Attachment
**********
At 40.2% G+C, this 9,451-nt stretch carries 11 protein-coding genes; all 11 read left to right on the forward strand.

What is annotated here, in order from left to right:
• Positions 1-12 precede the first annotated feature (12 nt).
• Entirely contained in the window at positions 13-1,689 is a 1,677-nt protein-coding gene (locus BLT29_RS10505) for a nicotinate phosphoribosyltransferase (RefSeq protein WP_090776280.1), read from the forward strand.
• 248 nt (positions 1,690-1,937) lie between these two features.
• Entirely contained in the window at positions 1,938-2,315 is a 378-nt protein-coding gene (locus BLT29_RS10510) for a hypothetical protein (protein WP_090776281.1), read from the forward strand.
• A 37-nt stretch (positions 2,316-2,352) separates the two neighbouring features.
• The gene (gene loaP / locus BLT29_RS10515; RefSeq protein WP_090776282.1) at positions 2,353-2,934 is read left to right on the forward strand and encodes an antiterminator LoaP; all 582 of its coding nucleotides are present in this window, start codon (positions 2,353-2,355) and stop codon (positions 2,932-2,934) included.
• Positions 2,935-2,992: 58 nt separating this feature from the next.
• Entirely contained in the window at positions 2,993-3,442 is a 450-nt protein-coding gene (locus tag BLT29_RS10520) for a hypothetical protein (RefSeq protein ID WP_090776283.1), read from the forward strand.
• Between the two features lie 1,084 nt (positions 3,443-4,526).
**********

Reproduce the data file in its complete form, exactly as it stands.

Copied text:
At 40.2% G+C, this 9,451-nt stretch carries 11 protein-coding genes; all 11 read left to right on the forward strand.

What is annotated here, in order from left to right:
• Positions 1-12 precede the first annotated feature (12 nt).
• Entirely contained in the window at positions 13-1,689 is a 1,677-nt protein-coding gene (locus BLT29_RS10505) for a nicotinate phosphoribosyltransferase (RefSeq protein WP_090776280.1), read from the forward strand.
• 248 nt (positions 1,690-1,937) lie between these two features.
• Entirely contained in the window at positions 1,938-2,315 is a 378-nt protein-coding gene (locus BLT29_RS10510) for a hypothetical protein (protein WP_090776281.1), read from the forward strand.
• A 37-nt stretch (positions 2,316-2,352) separates the two neighbouring features.
• The gene (gene loaP / locus BLT29_RS10515; RefSeq protein WP_090776282.1) at positions 2,353-2,934 is read left to right on the forward strand and encodes an antiterminator LoaP; all 582 of its coding nucleotides are present in this window, start codon (positions 2,353-2,355) and stop codon (positions 2,932-2,934) included.
• Positions 2,935-2,992: 58 nt separating this feature from the next.
• Entirely contained in the window at positions 2,993-3,442 is a 450-nt protein-coding gene (locus tag BLT29_RS10520) for a hypothetical protein (RefSeq protein ID WP_090776283.1), read from the forward strand.
• Between the two features lie 1,084 nt (positions 3,443-4,526).